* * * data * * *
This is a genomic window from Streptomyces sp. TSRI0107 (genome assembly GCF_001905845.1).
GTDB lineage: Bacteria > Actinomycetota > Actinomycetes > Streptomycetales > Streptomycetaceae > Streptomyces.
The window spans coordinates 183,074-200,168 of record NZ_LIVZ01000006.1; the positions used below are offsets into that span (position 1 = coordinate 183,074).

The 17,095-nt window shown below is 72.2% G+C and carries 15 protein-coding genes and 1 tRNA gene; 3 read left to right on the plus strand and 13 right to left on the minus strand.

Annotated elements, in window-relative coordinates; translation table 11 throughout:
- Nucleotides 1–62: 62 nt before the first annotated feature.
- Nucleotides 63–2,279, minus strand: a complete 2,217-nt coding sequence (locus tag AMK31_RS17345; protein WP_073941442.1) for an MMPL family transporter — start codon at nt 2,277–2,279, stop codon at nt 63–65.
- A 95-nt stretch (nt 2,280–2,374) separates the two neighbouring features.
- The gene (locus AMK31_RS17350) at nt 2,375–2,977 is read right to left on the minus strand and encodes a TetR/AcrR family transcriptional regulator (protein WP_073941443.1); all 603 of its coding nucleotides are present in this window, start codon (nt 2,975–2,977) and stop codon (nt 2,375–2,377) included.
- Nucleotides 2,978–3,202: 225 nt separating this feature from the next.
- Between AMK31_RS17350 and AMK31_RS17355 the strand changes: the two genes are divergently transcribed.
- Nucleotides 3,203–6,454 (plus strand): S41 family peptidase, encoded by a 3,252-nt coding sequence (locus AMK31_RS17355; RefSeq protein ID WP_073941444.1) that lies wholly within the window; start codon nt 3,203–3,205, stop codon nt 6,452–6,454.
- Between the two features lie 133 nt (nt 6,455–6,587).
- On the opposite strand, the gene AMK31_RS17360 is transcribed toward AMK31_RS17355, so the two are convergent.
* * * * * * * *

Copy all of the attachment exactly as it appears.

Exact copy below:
This is a genomic window from Streptomyces sp. TSRI0107 (genome assembly GCF_001905845.1).
GTDB lineage: Bacteria > Actinomycetota > Actinomycetes > Streptomycetales > Streptomycetaceae > Streptomyces.
The window spans coordinates 183,074-200,168 of record NZ_LIVZ01000006.1; the positions used below are offsets into that span (position 1 = coordinate 183,074).

The 17,095-nt window shown below is 72.2% G+C and carries 15 protein-coding genes and 1 tRNA gene; 3 read left to right on the plus strand and 13 right to left on the minus strand.

Annotated elements, in window-relative coordinates; translation table 11 throughout:
- Nucleotides 1–62: 62 nt before the first annotated feature.
- Nucleotides 63–2,279, minus strand: a complete 2,217-nt coding sequence (locus tag AMK31_RS17345; protein WP_073941442.1) for an MMPL family transporter — start codon at nt 2,277–2,279, stop codon at nt 63–65.
- A 95-nt stretch (nt 2,280–2,374) separates the two neighbouring features.
- The gene (locus AMK31_RS17350) at nt 2,375–2,977 is read right to left on the minus strand and encodes a TetR/AcrR family transcriptional regulator (protein WP_073941443.1); all 603 of its coding nucleotides are present in this window, start codon (nt 2,975–2,977) and stop codon (nt 2,375–2,377) included.
- Nucleotides 2,978–3,202: 225 nt separating this feature from the next.
- Between AMK31_RS17350 and AMK31_RS17355 the strand changes: the two genes are divergently transcribed.
- Nucleotides 3,203–6,454 (plus strand): S41 family peptidase, encoded by a 3,252-nt coding sequence (locus AMK31_RS17355; RefSeq protein ID WP_073941444.1) that lies wholly within the window; start codon nt 3,203–3,205, stop codon nt 6,452–6,454.
- Between the two features lie 133 nt (nt 6,455–6,587).
- On the opposite strand, the gene AMK31_RS17360 is transcribed toward AMK31_RS17355, so the two are convergent.